Veteran protecting working lands
In 1978, Joe Knott joined the United States military to serve his country. This was the beginning of a 33-year career that took him to the mountains of Central America, the battlefields of southwest Asia, and the halls of the Pentagon in Washington D.C.
While serving at the Pentagon, Lt. Col. Knott served as the program director for the Army Compatible Use Buffer program, the Army’s premier land conservation and partnership program, which under his leadership, conserved over 70,000 acres across the U.S. for permanent protection of working lands and natural resources.
After retiring from the military, Knott worked in the Office of the Secretary of Defense supporting the Readiness and Environmental Protection Integration Program, before moving to Phoenix, Arizona, with his wife, Leslie, to attend Arizona State University’s doctoral program in sustainability. During this time, Knott strove to utilize his military expertise and educational background by accepting a position as the director of military partnerships for the Compatible Lands Foundation.
Formed in 2009, the mission of the Compatible Lands Foundation is to promote the conservation, restoration, and preservation of land and natural resources and to foster compatible land uses among both public and private landowners. The job was a perfect fit for him. Funding for this work comes from the DoD’s REPI program-the program Knott helped oversee while he was stationed at the Pentagon. The position requires that he work on the ground with both military installations and willing landowners, as well as with the military services’ headquarters and the Pentagon.
The REPI program is a key tool for combating encroachment that can limit or restrict military training, testing, and operations. The REPI program protects these military missions by helping remove or avoid land-use conflicts near installations and addressing regulatory restrictions that inhibit military activities.
CLF buffers the installation from Encroachment that may impact military training, by purchasing conservation easements from willing landowners in REPI buffer zones located near installations. Protecting these lands will also preserve the local agricultural heritage of the region as well as the recreational uses of the land while maintaining the military mission critical to the local economy. CLF currently partners with 13 military installations in eight states to create open space buffers around installations, including the preservation of working farms, ranches, and forests, to protect military readiness.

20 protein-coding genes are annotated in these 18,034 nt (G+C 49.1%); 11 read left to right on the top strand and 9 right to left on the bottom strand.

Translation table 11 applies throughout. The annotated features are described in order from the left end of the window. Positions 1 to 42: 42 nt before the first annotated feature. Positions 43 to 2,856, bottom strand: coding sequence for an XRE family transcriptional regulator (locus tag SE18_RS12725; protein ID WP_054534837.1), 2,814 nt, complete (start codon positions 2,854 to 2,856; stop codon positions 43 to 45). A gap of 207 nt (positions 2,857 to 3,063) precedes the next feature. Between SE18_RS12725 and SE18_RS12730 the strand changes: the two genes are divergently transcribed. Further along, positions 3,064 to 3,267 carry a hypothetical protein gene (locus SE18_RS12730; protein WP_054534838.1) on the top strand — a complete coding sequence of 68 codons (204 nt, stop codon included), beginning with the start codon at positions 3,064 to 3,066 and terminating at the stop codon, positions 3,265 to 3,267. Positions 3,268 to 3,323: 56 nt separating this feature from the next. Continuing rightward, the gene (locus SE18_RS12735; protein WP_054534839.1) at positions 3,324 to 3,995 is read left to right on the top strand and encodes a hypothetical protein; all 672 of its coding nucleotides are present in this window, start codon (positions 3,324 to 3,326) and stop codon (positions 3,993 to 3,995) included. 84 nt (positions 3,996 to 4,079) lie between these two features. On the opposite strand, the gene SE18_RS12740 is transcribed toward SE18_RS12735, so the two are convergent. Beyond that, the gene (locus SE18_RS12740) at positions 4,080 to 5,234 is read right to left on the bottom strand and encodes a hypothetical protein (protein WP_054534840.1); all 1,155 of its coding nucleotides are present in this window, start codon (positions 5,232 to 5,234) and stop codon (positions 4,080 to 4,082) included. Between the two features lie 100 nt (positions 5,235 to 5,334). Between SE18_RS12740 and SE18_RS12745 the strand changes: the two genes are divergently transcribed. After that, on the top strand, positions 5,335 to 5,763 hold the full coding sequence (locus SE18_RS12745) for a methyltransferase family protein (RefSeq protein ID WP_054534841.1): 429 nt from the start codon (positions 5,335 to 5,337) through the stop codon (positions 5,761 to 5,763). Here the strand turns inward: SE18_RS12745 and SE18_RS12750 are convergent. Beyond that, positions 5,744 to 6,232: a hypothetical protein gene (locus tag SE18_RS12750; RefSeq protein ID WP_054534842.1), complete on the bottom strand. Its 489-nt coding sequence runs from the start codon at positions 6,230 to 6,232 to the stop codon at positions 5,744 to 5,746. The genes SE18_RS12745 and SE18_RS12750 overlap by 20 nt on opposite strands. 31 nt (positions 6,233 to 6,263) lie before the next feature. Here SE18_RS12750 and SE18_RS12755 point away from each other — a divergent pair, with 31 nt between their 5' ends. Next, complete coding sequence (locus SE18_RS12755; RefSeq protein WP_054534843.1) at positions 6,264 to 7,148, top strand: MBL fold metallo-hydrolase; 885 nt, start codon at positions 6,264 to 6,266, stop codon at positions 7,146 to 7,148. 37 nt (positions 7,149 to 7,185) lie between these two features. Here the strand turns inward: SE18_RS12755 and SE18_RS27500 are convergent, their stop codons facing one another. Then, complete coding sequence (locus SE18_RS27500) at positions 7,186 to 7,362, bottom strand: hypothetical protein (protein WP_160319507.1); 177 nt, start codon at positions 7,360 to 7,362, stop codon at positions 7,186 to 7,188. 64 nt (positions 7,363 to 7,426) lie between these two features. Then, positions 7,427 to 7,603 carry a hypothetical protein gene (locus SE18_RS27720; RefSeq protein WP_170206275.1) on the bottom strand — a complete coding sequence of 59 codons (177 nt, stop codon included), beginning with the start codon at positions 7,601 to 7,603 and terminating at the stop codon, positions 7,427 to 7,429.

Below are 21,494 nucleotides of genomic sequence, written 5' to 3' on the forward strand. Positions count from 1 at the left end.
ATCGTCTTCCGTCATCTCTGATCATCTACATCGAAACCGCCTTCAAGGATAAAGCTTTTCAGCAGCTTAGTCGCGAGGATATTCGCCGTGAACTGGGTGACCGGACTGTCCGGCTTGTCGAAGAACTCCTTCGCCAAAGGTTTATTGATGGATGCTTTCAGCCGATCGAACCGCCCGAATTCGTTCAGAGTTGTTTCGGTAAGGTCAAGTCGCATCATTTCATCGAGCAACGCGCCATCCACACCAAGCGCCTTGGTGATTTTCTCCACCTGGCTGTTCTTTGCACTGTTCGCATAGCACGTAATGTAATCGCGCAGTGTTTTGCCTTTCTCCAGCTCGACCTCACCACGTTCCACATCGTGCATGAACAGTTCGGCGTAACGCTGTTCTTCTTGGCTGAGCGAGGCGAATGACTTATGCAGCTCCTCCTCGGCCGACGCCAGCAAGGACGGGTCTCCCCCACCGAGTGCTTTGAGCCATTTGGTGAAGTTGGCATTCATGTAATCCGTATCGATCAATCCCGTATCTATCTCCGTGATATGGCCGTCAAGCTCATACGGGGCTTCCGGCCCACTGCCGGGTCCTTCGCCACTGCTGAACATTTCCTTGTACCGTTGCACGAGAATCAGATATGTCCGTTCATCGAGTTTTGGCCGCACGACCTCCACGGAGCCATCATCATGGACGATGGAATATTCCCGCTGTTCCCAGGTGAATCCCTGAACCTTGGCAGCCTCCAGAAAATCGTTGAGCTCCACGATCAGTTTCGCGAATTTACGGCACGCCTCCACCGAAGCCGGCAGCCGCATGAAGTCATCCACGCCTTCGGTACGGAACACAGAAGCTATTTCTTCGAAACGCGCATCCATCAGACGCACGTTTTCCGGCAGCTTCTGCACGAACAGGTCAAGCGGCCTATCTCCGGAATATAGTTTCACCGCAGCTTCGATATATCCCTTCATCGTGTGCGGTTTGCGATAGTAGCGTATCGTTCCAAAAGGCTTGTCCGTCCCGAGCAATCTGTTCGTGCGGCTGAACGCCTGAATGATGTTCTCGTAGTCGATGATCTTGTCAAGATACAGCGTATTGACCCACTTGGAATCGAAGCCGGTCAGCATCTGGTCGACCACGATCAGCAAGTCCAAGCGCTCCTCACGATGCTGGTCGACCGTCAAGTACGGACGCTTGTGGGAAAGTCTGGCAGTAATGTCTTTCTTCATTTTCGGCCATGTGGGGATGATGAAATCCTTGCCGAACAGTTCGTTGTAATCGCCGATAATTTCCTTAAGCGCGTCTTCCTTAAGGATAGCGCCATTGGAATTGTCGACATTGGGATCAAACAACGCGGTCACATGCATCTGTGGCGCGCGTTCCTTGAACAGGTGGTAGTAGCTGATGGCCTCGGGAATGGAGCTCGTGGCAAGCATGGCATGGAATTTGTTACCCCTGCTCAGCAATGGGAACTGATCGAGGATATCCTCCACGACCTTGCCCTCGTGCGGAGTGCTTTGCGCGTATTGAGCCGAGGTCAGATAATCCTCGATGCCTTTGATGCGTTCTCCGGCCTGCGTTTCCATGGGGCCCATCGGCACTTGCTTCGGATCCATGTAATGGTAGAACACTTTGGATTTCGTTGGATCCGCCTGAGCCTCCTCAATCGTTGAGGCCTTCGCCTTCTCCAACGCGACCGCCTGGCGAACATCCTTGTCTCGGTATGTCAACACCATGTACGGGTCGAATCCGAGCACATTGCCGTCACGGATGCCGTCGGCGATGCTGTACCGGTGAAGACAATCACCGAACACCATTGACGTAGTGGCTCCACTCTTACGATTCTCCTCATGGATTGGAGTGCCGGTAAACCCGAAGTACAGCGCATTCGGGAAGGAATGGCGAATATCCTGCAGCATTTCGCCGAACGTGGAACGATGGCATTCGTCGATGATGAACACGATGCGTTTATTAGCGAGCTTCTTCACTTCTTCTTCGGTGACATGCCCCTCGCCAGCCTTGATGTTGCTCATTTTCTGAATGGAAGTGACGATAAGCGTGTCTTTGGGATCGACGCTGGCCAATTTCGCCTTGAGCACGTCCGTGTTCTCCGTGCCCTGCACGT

“I see this as a culmination of my life’s experiences;’ he says. “The opportunity to serve my country is still my greatest honor, but to retire, and continue to serve in this capacity, is such a privilege. I also get to work with farmers and ranchers, including my fellow veterans, and assist in preserving their lands and heritage. It just doesn’t get any better than this!”
Fort Campbell is one such installation where Joe has worked extensively and serves as a good example of how CLF works. Training there is vital to our nation’s defense, as it is home to the only air assault division in the world, the 101st Airborne Division. The installation serves the third largest military community of the Army, supporting 30,000 soldiers. Fort Campbell is well suited for supporting aviation operations due to its location amid abundant rural lands along the Kentucky-Tennessee border and a large national recreation area.
To protect Fort Campbell’s training mission from growing incompatible land use nearby, CLF’s focus is on the conservation of working farmlands.
“Working with willing landowners, CLF purchases conservation easements, thereby protecting in perpetuity the lands located near the installation;’ Knott says. “This effort will prevent incompatible development from encroaching on night-vision and aviation training missions at Fort Campbell. It will also help sustain working farms, as agriculture and ranching are allowed under a conservation easement agreement:’
In an effort to support returning veterans transitioning from military service back into civilian life, Knott developed an innovative partnership with Texas A&M Agrilife to provide hands-on training in agriculture at CLF’s Farming Education and Training Farm located near Fort Hood in Gatesville, Texas. This Battle Ground to Breaking Ground project is an entrepreneurial training program for veterans, active-duty military members, and others interested in starting or expanding an agricultural business. The training includes business planning and production education with the hands-on training offered at the farm. While delivering knowledge to transitioning service men and woman, and to veterans, who are interested in a future in agriculture, the BGBG project also seeks to reduce the unemployment rates of veterans transitioning from military service into civilian life by providing alternate employment options with tailored, hands-on training to support their success.
“Providing opportunities and resources for our military veterans is part of ‘closing the circle of service,”‘ Knott says. “This country asked our young men and women to serve, and they did-volunteering and serving with honor and distinction, and when they return home, we need to close the circle of service by providing them the assistance they need to heal and to succeed as they enter back into civilian life:’
Funding for this program is provided by the U.S. Department of Defense’s REPI Program and the U.S. Department of Agriculture’s National Institute of Food and Agriculture and is supported by the Farmer Veteran Coalition’s national headquarters and Texas State Chapter.
For more information on Compatible Lands Foundation and its work, visit www.compatiblelands.org.